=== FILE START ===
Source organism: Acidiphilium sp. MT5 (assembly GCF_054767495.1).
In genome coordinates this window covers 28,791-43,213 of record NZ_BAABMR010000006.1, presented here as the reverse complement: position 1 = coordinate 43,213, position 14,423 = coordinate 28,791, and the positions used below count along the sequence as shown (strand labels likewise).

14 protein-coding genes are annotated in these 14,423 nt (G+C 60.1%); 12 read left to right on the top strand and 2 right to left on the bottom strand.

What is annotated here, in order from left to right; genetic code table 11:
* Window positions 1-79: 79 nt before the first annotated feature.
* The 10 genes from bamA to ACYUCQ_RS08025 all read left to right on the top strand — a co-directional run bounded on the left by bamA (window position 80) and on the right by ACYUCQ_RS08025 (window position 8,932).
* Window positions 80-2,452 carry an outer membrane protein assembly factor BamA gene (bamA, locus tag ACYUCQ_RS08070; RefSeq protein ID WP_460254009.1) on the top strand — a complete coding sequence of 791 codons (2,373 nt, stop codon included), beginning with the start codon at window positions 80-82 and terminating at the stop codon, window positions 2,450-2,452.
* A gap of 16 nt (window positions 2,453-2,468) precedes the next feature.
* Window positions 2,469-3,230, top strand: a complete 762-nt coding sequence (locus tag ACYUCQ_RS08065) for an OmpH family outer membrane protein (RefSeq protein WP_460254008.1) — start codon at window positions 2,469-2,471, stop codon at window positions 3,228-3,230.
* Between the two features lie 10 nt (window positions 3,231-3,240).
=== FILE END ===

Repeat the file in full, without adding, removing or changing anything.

Source organism: Acidiphilium sp. MT5 (assembly GCF_054767495.1).
In genome coordinates this window covers 28,791-43,213 of record NZ_BAABMR010000006.1, presented here as the reverse complement: position 1 = coordinate 43,213, position 14,423 = coordinate 28,791, and the positions used below count along the sequence as shown (strand labels likewise).

14 protein-coding genes are annotated in these 14,423 nt (G+C 60.1%); 12 read left to right on the top strand and 2 right to left on the bottom strand.

What is annotated here, in order from left to right; genetic code table 11:
* Window positions 1-79: 79 nt before the first annotated feature.
* The 10 genes from bamA to ACYUCQ_RS08025 all read left to right on the top strand — a co-directional run bounded on the left by bamA (window position 80) and on the right by ACYUCQ_RS08025 (window position 8,932).
* Window positions 80-2,452 carry an outer membrane protein assembly factor BamA gene (bamA, locus tag ACYUCQ_RS08070; RefSeq protein ID WP_460254009.1) on the top strand — a complete coding sequence of 791 codons (2,373 nt, stop codon included), beginning with the start codon at window positions 80-82 and terminating at the stop codon, window positions 2,450-2,452.
* A gap of 16 nt (window positions 2,453-2,468) precedes the next feature.
* Window positions 2,469-3,230, top strand: a complete 762-nt coding sequence (locus tag ACYUCQ_RS08065) for an OmpH family outer membrane protein (RefSeq protein WP_460254008.1) — start codon at window positions 2,469-2,471, stop codon at window positions 3,228-3,230.
* Between the two features lie 10 nt (window positions 3,231-3,240).